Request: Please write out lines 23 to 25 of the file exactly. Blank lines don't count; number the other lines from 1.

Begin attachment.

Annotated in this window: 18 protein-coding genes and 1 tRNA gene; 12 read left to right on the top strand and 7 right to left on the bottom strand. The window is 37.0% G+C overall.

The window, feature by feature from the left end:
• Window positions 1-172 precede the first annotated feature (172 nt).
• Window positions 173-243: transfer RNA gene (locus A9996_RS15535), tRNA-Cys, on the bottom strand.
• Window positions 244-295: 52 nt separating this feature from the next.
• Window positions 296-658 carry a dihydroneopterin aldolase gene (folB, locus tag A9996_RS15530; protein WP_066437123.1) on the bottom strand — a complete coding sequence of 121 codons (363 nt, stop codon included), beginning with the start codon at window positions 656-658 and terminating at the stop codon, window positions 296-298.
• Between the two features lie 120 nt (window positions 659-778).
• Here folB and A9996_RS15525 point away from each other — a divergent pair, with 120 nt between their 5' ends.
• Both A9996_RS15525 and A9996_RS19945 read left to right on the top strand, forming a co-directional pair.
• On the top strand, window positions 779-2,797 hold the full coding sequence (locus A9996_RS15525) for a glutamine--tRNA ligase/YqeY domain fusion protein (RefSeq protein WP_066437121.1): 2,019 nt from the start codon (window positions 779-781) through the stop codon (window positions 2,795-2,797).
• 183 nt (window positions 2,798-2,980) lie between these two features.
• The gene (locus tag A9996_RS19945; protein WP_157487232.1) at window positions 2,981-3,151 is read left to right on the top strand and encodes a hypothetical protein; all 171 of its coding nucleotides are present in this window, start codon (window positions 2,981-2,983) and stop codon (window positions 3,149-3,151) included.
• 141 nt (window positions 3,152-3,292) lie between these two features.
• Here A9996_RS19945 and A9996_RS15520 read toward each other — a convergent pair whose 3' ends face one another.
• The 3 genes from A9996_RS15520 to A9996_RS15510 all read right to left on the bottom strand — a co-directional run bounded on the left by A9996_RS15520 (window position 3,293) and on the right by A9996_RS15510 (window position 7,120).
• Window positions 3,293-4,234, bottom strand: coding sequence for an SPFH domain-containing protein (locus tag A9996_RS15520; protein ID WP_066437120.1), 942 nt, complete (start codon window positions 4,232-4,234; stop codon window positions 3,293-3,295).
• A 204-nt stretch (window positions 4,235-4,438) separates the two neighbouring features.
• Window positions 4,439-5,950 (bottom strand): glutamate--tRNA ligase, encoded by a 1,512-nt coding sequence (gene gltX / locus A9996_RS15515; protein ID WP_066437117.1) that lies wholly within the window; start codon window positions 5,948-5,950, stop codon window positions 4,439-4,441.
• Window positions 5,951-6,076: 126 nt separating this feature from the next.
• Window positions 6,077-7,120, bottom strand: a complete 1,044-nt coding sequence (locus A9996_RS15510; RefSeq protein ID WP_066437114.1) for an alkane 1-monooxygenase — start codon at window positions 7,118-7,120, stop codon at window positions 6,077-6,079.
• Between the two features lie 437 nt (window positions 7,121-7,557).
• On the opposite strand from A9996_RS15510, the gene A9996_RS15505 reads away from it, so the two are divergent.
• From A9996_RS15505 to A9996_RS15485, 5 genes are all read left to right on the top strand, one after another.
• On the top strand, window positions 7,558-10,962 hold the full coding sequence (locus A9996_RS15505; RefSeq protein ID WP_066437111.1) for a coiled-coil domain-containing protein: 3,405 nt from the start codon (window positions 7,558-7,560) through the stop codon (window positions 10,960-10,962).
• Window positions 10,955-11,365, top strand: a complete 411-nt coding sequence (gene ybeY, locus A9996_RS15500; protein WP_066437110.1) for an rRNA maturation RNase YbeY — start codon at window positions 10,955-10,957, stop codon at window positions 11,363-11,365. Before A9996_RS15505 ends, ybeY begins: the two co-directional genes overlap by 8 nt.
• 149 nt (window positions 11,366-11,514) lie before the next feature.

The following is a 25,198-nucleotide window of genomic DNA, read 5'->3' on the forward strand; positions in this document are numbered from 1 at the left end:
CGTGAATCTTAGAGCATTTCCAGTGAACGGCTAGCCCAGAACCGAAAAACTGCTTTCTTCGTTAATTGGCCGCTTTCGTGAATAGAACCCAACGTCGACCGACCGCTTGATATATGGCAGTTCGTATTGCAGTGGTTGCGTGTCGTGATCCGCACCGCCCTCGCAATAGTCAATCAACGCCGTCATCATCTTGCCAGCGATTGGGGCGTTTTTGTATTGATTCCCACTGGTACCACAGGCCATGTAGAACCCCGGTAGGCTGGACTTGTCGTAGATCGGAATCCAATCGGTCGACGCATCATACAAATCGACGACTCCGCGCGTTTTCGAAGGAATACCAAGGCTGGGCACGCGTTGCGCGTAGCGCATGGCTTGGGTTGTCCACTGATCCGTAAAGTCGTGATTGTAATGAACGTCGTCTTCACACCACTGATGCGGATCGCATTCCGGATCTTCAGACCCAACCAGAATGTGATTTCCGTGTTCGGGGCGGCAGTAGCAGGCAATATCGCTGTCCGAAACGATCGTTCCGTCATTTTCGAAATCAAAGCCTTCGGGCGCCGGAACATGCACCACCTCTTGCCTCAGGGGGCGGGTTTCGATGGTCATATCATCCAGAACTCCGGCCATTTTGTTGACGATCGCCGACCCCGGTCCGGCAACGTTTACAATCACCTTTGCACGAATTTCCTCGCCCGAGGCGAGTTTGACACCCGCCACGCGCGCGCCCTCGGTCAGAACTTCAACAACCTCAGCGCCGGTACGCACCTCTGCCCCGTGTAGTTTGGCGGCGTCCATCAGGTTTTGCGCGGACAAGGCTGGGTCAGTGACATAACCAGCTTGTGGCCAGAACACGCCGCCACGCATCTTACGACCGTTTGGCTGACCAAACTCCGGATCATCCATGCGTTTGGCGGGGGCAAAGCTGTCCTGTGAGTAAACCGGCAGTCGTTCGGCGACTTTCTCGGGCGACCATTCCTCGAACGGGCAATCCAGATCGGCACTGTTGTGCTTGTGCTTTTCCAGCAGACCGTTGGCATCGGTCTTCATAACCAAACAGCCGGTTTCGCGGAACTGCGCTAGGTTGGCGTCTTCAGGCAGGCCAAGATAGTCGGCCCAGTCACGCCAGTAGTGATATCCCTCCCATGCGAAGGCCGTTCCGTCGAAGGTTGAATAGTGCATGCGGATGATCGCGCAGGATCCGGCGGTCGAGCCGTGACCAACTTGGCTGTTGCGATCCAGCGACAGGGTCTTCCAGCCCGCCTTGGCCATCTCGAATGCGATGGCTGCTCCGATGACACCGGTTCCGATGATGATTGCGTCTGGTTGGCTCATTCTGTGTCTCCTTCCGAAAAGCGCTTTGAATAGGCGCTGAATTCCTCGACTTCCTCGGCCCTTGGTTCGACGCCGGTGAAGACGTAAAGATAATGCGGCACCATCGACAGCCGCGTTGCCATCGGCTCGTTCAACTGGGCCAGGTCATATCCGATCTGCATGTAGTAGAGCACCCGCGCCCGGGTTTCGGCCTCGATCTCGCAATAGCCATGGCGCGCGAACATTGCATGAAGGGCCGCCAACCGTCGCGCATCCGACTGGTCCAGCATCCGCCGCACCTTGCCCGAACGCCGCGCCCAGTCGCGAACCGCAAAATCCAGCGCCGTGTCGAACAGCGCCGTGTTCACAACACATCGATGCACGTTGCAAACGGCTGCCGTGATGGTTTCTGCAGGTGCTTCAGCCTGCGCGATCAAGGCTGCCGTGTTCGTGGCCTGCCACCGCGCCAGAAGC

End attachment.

• From A9996_RS15505 to A9996_RS15485, 5 genes are all read left to right on the top strand, one after another.
• On the top strand, window positions 7,558-10,962 hold the full coding sequence (locus A9996_RS15505; RefSeq protein ID WP_066437111.1) for a coiled-coil domain-containing protein: 3,405 nt from the start codon (window positions 7,558-7,560) through the stop codon (window positions 10,960-10,962).
• Window positions 10,955-11,365, top strand: a complete 411-nt coding sequence (gene ybeY, locus A9996_RS15500; protein WP_066437110.1) for an rRNA maturation RNase YbeY — start codon at window positions 10,955-10,957, stop codon at window positions 11,363-11,365. Before A9996_RS15505 ends, ybeY begins: the two co-directional genes overlap by 8 nt.